If NO RANGE or NO RANGE OR UNKNOWN is specified, RANGE_N returns n + 1.

    If neither NO RANGE nor NO RANGE OR UNKNOWN is specified, RANGE_N returns NULL.

    Result Type and Attributes

    The data type, format, and title for RANGE_N are as follows.

     

    Data Type

    Format

    Title

    INTEGER

    Default format of the INTEGER data type

    <RANGE_N function>

    For information on default data type formats, see SQL Data Types and Literals.

    Using RANGE_N to Define Partitioned Primary Indexes

    The primary index for a table or join index controls the distribution of the data for that table or join index across the AMPs, as well as its retrieval. If the primary index is a partitioned primary index (PPI), the data can be assigned to user-defined partitions on the AMPs.

    To define a primary index for a table or join index, you specify the PRIMARY INDEX phrase in the CREATE TABLE or CREATE JOIN INDEX data definition statement. To define a partitioned primary index, you include the PARTITION BY phrase when you define the primary index.

    The PARTITION BY phrase requires one or more partitioning expressions that determine the partition assignment of a row. You can use RANGE_N to construct a partitioning expression such that a row with any value or NULL for the partitioning columns is assigned to some partition.

    You can also use CASE_N to construct a partitioning expression. For more information, see “CASE_N” on page 124.

    If the PARTITION BY phrase specifies a list of partitioning expressions, the PPI is a multilevel PPI, where each partition for a level is subpartitioned according to the next partitioning expression in the list. Unlike the partitioning expression for a single-level PPI, which can consist of any valid SQL expression (with some exceptions), each expression in the list of partitioning expressions for a multilevel PPI must be a CASE_N or RANGE_N function.

    Using RANGE_N with CURRENT_DATE or CURRENT_TIMESTAMP in a PPI

    You can define a partitioning expression that uses RANGE_N with the built-in functions CURRENT_DATE or CURRENT_TIMESTAMP. Use of CURRENT_DATE or CURRENT_TIMESTAMP in a partitioning expression is most appropriate when the data must be partitioned as one or more current partitions and one or more history partitions where the current and history partitions are based on the resolved CURRENT_DATE or CURRENT_TIMESTAMP in the partitioning expression. This allows you to periodically reconcile the table to move older data from the current partition into one or more history partitions using the ALTER TABLE TO CURRENT statement instead of redefining the partitioning using explicit dates which must be determined each time the ALTER TABLE DROP/ADD RANGE is done.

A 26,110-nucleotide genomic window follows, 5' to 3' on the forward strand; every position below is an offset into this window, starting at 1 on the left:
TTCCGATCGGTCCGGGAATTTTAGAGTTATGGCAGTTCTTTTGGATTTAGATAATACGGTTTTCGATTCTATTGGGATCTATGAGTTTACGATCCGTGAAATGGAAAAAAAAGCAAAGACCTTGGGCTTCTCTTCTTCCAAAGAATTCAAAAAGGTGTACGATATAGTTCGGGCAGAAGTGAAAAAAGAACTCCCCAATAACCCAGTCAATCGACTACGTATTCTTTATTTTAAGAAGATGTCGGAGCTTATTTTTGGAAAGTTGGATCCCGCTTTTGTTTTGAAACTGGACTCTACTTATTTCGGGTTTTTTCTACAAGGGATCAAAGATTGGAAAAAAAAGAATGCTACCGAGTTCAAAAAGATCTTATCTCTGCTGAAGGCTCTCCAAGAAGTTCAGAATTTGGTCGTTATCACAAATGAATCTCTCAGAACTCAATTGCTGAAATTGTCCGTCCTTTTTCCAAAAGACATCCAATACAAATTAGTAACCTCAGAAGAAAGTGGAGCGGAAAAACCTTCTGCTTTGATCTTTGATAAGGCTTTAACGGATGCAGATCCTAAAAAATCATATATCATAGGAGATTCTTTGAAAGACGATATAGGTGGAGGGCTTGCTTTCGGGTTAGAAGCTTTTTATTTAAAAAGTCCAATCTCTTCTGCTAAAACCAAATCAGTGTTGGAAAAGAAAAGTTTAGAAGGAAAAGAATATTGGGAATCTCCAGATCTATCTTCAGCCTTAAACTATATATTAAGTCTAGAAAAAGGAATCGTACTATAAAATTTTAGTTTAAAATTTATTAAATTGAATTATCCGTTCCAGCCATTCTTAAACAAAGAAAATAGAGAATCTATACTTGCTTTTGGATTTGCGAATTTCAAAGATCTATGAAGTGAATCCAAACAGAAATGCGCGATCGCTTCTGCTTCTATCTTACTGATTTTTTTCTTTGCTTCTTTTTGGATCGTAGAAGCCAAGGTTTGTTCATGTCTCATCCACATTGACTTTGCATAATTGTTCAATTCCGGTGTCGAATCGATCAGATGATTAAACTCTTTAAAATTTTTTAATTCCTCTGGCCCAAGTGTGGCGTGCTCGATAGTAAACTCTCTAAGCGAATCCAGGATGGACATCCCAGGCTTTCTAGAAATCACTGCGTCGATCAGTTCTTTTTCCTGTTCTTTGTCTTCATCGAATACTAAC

For more information, see “Rules and Guidelines for Optimizing the Reconciliation of RANGE_N PPI Expressions Based On Updatable Current Date and Updatable Current Timestamp” in SQL Data Definition Language Detailed Topics.

    Using RANGE_N with Character Data

    You can specify character expressions (CHAR, VARCHAR, GRAPHIC or VARGRAPHIC) as the test_expression and/or the range boundaries in a RANGE_N function. The following usage rules apply:

  • A RANGE_N partitioning expression can use the UPPERCASE qualifier and the following functions: LOWER, UPPER, TRANSLATE, TRIM, VARGRAPHIC, INDEX, MINDEX, POSITION, TRANSLATE_CHK, CHAR2HEXINT.
  • If test_expression is a character data type, you cannot specify the EACH phrase.
  • Any string literal referenced within a RANGE_N expression must be less than 31,000 bytes.
  • If test_expression is a character data type, and the length of any of the range boundaries (minus trailing pad characters) is greater than the length of test_expression, an error is returned.
  • For character RANGE_N partitioning, the increasing order of ranges is determined by the session collation and case specificity of the test_expression. If the test_expression is a combination of NOT CASESPECIFIC expressions and a literal with no case specific qualifier (CASESPECIFIC, NOT CASESPECIFIC), the case specificity will be case specific in ANSI mode sessions and not case specific in Teradata mode sessions.
  • Note: All character string comparisons involving graphic data are case specific.

  • An error is returned if any of the specified ranges are defined with null boundaries, are not increasing, or overlap. For character test values, increasing order is determined by the session collation and case specificity of the test_expression.
  • In character comparison operations (=, <, >, <=, >=, <>, BETWEEN, LIKE), if a string literal is shorter than the column data to which it is compared, the string literal is treated as if it is padded with a pad character specific to the character set (for example, a <space> character). Therefore, if a character test_expression is defined with a longer length than a character range boundary, comparison of the test _expression to that range boundary will behave as if the range boundary is padded with pad characters.